Fraudsters use pandemic fears to part victims from their cash

Fraudsters are increasingly exploiting the Covid-19 crisis to target people online by harvesting their personal and financial information via social media, text message scams and cloned websites before using it to steal their money.

Data covering the first six months of 2020 from UK Finance, which represents banks and financial services, showed that £208m was stolen in reported “authorised push payment fraud”, where victims unwittingly send their money to a criminal-controlled account. 

The total was broadly in line with the same period last year, but masked a rise in online types of fraud and a decline in older, offline scams.

In the first half of 2020, losses from internet banking fraud, when a fraudster gains access to a customer’s bank account through online banking and makes an unauthorised transfer of money, jumped by 32 per cent to £64.3m, compared with the same period in 2019. The number of cases more than doubled to 21,300. 

The value of losses from mobile banking fraud came to £7.5m, up 41 per cent compared with the first six months of 2019. The number of cases was up 36 per cent to 4,000. 

UK Finance said the trend — and an associated drop in offline scams such as those involving cheques or telephone fraud — was partly due to the increased use of technology among the public, a shift that accelerated under lockdown. But homeworking, remote banking and the public health crisis were also being exploited by criminals to boost their illicit takings. 

Katy Worobec, managing director of economic crime at UK Finance, said: “Criminals have ruthlessly adapted to this pandemic with scams exploiting the rise in people working from home and spending time online. These range from investment scams promoted on social media and search engines to the use of phishing emails and fake websites to harvest people’s data.”

The number of impersonation scams, where criminals con people into handing over money by pretending to be a trusted organisation, was up 84 per cent in the six month period compared with last year, with about 15,000 cases reported. A scammer might typically contact a victim pretending to be from HMRC, but this year cases have emerged of criminals pretending to be policing quarantine. They accuse victims of breaking the rules and demand payment of a fine. Other callers pretend to be from NHS Test and Trace, and ask questions designed to extract sensitive personal or financial information.

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Ms Worobec said: “We need the public to remain vigilant against scams and remember that criminals are experts at exploiting events like Covid-19 to impersonate trusted organisations. Always take a moment to stop and think before parting with your money or information, and don’t let a criminal rush or panic you into making a decision that you’ll later come to regret.” 

Banks and finance services groups reimbursed victims for £73.1m of losses from authorised push payment (APP) fraud, an 86 per cent increase on the figure for 2019. But the value of reimbursements as a share of losses dropped from 41 per cent to 38 per cent.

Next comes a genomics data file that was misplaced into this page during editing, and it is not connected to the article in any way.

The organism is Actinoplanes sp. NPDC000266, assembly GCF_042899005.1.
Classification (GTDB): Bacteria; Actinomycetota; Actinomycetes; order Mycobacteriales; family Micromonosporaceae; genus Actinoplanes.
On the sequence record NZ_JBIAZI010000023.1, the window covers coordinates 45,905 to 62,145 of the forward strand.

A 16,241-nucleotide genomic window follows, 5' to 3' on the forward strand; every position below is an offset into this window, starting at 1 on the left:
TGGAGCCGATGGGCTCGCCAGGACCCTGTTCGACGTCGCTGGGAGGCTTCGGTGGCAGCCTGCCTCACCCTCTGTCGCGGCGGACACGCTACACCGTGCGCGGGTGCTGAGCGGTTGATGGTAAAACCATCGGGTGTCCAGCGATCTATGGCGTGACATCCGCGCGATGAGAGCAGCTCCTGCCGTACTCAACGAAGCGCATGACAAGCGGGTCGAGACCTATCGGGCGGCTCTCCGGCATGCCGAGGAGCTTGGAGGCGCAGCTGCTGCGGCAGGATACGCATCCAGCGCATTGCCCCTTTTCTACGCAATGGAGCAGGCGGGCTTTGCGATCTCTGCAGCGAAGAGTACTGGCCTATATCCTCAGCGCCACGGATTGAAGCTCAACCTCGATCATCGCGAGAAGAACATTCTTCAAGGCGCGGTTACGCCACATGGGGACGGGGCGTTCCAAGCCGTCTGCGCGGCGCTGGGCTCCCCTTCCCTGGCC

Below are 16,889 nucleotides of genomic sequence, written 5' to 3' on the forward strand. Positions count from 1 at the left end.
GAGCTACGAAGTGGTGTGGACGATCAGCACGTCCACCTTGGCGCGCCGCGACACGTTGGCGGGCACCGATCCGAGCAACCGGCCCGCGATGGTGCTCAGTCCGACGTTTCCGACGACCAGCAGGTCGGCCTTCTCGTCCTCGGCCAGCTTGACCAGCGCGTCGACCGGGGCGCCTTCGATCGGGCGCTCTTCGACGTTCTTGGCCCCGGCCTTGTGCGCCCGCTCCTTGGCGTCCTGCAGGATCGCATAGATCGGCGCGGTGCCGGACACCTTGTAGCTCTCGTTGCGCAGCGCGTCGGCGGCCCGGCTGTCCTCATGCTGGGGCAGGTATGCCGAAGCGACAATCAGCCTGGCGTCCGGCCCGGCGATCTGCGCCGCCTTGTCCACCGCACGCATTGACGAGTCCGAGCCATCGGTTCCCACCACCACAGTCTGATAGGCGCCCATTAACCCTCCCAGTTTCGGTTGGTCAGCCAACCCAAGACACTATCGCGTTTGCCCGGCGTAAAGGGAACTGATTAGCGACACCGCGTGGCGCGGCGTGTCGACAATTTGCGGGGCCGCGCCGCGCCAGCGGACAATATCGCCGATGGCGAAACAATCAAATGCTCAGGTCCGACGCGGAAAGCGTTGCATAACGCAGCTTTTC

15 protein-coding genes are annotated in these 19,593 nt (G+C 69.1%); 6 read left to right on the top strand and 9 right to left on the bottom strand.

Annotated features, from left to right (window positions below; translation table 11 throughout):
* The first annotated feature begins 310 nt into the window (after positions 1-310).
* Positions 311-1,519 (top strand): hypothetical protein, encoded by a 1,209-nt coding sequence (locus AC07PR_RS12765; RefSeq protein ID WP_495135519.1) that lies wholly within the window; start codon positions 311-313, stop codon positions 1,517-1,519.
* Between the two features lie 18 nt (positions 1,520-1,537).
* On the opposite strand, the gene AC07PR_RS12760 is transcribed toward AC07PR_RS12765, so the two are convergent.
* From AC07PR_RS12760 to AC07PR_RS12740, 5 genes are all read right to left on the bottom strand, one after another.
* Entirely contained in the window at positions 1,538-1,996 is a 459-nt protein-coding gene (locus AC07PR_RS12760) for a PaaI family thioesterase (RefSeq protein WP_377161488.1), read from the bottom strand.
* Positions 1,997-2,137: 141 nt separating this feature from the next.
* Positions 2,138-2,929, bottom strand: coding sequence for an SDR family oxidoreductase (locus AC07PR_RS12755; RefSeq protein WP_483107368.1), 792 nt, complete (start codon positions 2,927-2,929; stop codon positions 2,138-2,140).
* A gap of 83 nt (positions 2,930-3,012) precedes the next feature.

The largest proportion of losses among the various types of fraud was in investment scams, where losses rose by 27 per cent to reach £55.2m in the first half of 2020. UK Finance said fraudsters were becoming increasingly sophisticated in luring their victims, using online advertisements to entice investors to visit cloned website pages that appear to be the legitimate home of a firm regulated by the Financial Conduct Authority. These typically offer high returns on assets such as gold, property, carbon credits or land banks. 

Victims are then invited to fill in a form to register their interest before being telephoned by someone purporting to be from the investment firm or brokerage. 

Ms Worobec warned that the figures on frauds that exploit the pandemic were likely to get worse before they get better, because the current set of data would not include cases where criminals had not yet exploited the sensitive information they had culled. 

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“We know from experience that there is often a delay between criminals obtaining people’s details and using them to commit fraud, meaning the full losses from Covid-19 related scams designed to harvest people’s data are likely to not yet have been fully realised,” she said.

She expected fraudsters to adapt their techniques further as the pandemic continues, playing on people’s financial insecurities to recruit them as “money mules” and use their accounts to launder illicit payments, or offering bogus products at a steep discount on auction websites.

The rules on reimbursement for APP scams are guided by a voluntary industry code introduced in May last year. Customers receive compensation for such frauds, unless they flout the code by, for instance, ignoring specific warnings issued by their payment provider. 

UK Finance wants the voluntary code to be given statutory weight in legislation to ensure it applies to all firms and produces better results for customers. “It is now clear that the voluntary code is not delivering consistent outcomes and that new legislation is needed to deliver certainty for both firms and their customers,” Ms Worobec said.



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